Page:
Bridging a funding gap in Dauphin CountyCounty targets municipal bridge replacements with new program
After creating the first county infrastructure bank in Pennsylvania, Dauphin County is in front again on a new way to pay for replacing old bridges at a potentially lower cost for municipalities.
Dauphin County, which last year replaced the last of its structurally deficient bridges, has launched a program aimed at helping municipalities in the county replace their old bridges.
Using a mix of state and federal dollars, as well as money collected from a $5 vehicle registration fee, the county commissioners are hoping to replace 12 structurally deficient municipal bridges and repair nine other county-owned bridges by 2021, at an estimated overall cost of roughly $30.4 million. The goal is to have no structurally deficient bridges in the county.
Dauphin County owns 51 bridges. Municipalities across the county own another 67 bridges.
Under the new initiative, known as a bridge bundling program, municipalities would be responsible for about 40 percent of the bridge replacement cost. The county would cover the remaining 60 percent.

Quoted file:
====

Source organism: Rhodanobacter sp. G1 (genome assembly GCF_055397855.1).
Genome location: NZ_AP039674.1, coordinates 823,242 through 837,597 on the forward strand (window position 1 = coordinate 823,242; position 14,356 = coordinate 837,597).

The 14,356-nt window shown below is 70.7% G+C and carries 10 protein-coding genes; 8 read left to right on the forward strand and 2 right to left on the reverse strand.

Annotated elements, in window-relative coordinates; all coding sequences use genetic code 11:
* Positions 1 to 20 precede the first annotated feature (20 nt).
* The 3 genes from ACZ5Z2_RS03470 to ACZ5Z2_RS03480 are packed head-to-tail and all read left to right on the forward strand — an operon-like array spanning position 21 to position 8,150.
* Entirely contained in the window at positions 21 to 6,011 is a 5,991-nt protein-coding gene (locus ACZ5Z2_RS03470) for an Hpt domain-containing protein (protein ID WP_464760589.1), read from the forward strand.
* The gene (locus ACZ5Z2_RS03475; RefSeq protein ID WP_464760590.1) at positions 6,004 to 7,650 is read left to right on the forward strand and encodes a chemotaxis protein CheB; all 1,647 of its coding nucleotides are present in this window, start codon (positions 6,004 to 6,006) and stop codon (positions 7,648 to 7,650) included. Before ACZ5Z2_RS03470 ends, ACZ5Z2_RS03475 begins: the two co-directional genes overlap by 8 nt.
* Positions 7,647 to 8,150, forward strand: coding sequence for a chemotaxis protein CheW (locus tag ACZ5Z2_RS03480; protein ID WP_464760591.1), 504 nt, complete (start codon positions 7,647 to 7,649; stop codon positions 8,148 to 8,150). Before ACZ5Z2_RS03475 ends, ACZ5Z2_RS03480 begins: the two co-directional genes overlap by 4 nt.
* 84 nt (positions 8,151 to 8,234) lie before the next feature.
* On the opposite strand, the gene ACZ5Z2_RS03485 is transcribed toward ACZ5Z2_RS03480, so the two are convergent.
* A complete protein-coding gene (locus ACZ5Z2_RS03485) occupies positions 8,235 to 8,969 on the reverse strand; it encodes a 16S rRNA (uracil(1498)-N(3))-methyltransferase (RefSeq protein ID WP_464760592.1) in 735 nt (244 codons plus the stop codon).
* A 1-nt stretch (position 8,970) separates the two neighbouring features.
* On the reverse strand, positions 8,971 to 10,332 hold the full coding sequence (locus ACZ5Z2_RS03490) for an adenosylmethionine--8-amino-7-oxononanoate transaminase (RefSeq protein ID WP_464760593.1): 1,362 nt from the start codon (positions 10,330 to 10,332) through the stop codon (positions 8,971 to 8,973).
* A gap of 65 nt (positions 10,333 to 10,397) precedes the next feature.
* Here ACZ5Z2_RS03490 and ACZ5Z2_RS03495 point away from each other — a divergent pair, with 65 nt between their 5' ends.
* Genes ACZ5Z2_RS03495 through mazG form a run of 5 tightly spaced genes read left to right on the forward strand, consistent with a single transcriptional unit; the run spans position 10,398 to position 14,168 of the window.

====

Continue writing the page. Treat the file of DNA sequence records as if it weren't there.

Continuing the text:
Brian Emberg, senior vice president and chief technical officer with Swatara Township-based Herbert Rowland & Grubic Inc., the county's engineer, said municipalities that agree to participate in the program could finance their share of the costs through the county's infrastructure bank at interest rates expected to be less than 1 percent.
The goal is to significantly reduce municipal borrowing costs for projects that will need to be done anyway, Emberg said.
"They are not going to get a better deal," he told county commissioners during a meeting Wednesday. "Dauphin County has its house in order and is now in a position to help local governments."
The county infrastructure bank was set up using funds from the county's annual allocation under the state's gas tax. The allocation, known as liquid fuels money, is based on a municipality’s population and miles of locally owned roads.